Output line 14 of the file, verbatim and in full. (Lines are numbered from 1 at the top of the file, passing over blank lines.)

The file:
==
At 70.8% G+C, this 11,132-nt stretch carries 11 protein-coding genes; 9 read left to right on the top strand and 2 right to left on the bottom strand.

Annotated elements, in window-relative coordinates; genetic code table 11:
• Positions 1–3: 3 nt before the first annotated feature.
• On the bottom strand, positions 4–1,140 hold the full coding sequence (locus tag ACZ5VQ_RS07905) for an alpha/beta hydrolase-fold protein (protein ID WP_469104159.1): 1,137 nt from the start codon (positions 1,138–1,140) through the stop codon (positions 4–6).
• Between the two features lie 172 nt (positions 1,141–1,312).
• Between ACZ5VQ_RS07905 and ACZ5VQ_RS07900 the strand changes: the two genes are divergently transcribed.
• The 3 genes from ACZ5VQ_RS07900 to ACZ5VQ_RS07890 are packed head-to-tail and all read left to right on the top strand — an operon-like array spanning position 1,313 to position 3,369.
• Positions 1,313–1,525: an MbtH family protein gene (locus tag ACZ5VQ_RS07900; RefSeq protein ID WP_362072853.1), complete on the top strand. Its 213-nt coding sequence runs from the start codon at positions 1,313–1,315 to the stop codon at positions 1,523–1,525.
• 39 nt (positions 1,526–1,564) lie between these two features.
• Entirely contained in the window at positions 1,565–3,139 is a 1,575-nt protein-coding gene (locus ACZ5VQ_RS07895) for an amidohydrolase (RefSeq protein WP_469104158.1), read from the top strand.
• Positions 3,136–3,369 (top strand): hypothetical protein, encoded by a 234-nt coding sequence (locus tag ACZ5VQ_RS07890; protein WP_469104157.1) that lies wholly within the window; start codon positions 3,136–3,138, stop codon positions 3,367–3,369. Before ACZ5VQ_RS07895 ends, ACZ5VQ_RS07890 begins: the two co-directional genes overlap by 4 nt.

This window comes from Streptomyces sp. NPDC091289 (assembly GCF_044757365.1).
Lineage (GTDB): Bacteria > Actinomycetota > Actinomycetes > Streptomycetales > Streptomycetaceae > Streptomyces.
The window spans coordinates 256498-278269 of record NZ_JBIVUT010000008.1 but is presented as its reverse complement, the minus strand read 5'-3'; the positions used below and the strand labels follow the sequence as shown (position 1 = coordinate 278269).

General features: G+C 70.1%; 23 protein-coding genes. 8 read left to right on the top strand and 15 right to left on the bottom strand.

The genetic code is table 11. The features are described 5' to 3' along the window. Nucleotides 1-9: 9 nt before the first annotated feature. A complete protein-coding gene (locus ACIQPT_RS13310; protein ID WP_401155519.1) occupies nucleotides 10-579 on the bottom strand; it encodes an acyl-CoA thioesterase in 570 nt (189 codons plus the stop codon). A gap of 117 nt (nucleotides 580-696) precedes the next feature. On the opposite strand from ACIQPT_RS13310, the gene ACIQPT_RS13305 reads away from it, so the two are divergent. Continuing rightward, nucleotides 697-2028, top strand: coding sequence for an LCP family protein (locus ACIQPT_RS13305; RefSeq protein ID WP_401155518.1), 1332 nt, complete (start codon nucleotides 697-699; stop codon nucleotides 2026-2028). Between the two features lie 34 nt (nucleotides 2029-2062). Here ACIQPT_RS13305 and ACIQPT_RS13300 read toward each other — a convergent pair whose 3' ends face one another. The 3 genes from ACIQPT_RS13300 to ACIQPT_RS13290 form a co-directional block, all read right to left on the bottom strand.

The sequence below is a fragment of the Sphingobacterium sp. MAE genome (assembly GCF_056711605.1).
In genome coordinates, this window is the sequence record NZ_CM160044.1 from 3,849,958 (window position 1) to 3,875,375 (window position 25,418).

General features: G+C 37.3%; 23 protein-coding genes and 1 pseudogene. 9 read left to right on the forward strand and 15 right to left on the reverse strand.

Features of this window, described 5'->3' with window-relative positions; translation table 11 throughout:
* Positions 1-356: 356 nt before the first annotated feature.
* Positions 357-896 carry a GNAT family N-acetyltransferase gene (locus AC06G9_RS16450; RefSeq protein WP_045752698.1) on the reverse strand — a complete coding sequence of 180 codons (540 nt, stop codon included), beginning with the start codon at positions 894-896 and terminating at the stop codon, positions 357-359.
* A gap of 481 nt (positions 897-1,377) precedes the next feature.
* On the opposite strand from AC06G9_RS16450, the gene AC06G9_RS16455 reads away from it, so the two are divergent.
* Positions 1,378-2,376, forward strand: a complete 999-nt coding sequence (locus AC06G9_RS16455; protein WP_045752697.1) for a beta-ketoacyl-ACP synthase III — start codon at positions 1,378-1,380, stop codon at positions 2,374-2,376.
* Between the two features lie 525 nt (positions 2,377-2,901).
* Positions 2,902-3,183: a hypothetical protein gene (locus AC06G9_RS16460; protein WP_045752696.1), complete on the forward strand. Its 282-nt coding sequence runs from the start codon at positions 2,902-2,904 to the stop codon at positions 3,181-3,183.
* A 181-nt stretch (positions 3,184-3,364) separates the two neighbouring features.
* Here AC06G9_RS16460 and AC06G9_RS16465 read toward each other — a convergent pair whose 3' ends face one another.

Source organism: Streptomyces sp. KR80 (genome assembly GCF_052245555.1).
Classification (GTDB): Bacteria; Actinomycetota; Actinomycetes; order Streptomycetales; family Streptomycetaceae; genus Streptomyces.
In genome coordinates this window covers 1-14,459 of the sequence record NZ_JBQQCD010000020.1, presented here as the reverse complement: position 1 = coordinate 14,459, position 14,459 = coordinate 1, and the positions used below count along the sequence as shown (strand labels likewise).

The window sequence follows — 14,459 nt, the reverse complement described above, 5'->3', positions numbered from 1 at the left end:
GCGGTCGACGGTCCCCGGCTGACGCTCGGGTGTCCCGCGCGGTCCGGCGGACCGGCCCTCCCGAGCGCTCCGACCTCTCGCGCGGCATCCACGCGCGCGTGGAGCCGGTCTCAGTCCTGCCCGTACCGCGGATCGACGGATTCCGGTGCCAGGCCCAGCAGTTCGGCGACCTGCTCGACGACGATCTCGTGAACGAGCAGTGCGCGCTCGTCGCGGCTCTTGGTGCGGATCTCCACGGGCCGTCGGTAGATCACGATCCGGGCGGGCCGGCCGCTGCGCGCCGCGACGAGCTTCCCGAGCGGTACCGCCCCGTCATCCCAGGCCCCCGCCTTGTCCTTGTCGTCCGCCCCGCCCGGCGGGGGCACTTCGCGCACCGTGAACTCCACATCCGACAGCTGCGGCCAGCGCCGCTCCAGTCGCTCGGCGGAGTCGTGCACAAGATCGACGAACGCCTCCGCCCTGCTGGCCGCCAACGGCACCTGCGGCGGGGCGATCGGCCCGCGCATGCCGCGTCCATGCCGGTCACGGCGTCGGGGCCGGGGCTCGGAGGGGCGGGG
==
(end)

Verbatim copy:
The window spans coordinates 256498-278269 of record NZ_JBIVUT010000008.1 but is presented as its reverse complement, the minus strand read 5'-3'; the positions used below and the strand labels follow the sequence as shown (position 1 = coordinate 278269).